The Communist Party of China is finding itself in a bit of a conundrum. On one hand, the government has promised to improve working conditions and modernize the economy and how society is managed. On the other hand, the CPC still hasn’t figured out how to cope with China’s increasingly vocal and viral protesters. A recent rash of crackdowns on internet activism reaffirms that the government won’t be loosening up the reigns on dissent anytime soon.
China doing away with background checks on leaders
The most recent crack down has been on “flesh searches”, which are essentially internet driven background checks. Ordinary citizens have been able to use these searches to track down information about government officials and other important leaders. The government claims, however, that these searches can be used to stalk people and inflict harm.
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The Chinese government is now targeting flesh searchers and trying to eliminate flesh searching all together. How precisely the government could accomplish this remains unknown, but censors will likely try to eliminate the existence of personal information online. The campaign against flesh searchers is part of a larger effort to crack down on activism through the internet.
Xi Jingping driving internet crackdown
While Chinese President Xi Jingping has garnered international support for his efforts to modernize the Chinese economy, he is also known for his draconian stance on free speech and internet activism. Mr. Xi has made it clear that the Communist Party will remain unchallenged in its leadership and will not tolerate public dissent. He also has reportedly tasked Chinese surveillance agencies with building up an “army” of online social media supporters and has also been ramping up the government’s surveillance and censorship methods.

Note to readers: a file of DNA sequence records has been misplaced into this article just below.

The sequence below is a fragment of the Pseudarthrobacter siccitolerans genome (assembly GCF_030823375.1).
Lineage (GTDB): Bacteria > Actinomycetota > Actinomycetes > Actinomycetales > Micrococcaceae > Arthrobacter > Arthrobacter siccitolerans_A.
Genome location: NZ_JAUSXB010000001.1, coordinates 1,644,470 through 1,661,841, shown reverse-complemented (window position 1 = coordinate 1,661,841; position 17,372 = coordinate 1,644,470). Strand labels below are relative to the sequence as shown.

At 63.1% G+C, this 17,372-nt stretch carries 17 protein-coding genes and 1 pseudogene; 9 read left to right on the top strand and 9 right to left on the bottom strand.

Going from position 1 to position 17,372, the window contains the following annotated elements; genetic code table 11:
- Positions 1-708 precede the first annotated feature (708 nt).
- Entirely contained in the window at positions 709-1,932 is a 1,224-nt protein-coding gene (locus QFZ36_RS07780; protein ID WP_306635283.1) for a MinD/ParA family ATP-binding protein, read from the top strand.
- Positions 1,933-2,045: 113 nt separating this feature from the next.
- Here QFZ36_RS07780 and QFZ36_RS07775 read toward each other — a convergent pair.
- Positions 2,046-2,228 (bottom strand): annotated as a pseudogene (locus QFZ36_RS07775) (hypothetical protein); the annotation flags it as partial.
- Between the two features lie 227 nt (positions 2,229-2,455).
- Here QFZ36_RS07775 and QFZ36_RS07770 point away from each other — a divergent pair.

The Chinese government regularly detains people for “rumor-mongering” and closely monitors online message boards, search activity, and website visits. After a recent drive to cut down on people spreading rumors, some 450 people were arrested. Universities are banned from teaching or encouraging debate about universal values such as free speech, while criticisms of the government are rarely tolerated.
The Chinese government has tried to position the campaign as necessary to protect the people. Several false rumors have already been spread by people looking to increase their fame, while some Chinese citizens have been adversely affected by flesh searches. Reportedly, a few Chinese individuals have even killed themselves after their private information was spread online.
While the Chinese government does appear to be serious in its intent to liberalize the economy, this liberalization won’t be extended to the media and free speech. The Chinese government has long operated under the ideal of a “peoples’ dictatorship” and recent crackdowns on internet activists suggest that it will continue under this banner in the near future. Still, the growing power of the Chinese people may eventually force social reform on the Chinese government just as it is already driving economic and political reform.